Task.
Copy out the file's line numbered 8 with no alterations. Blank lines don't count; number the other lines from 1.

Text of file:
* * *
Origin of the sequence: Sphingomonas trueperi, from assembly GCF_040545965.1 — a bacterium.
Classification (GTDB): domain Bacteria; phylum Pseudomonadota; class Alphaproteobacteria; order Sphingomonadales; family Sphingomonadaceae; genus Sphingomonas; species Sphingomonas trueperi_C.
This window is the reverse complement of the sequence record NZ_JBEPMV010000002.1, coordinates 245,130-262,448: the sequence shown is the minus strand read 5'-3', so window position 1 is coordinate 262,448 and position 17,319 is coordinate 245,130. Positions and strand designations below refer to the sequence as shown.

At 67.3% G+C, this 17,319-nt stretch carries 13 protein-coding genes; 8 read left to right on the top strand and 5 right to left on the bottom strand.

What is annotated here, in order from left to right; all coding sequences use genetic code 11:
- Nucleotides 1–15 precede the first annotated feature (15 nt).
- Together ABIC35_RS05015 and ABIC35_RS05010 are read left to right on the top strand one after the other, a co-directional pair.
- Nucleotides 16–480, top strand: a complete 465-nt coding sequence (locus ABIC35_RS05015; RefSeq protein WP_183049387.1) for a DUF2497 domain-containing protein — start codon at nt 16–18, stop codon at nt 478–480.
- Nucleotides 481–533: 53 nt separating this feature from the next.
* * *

- Nucleotides 16–480, top strand: a complete 465-nt coding sequence (locus ABIC35_RS05015; RefSeq protein WP_183049387.1) for a DUF2497 domain-containing protein — start codon at nt 16–18, stop codon at nt 478–480.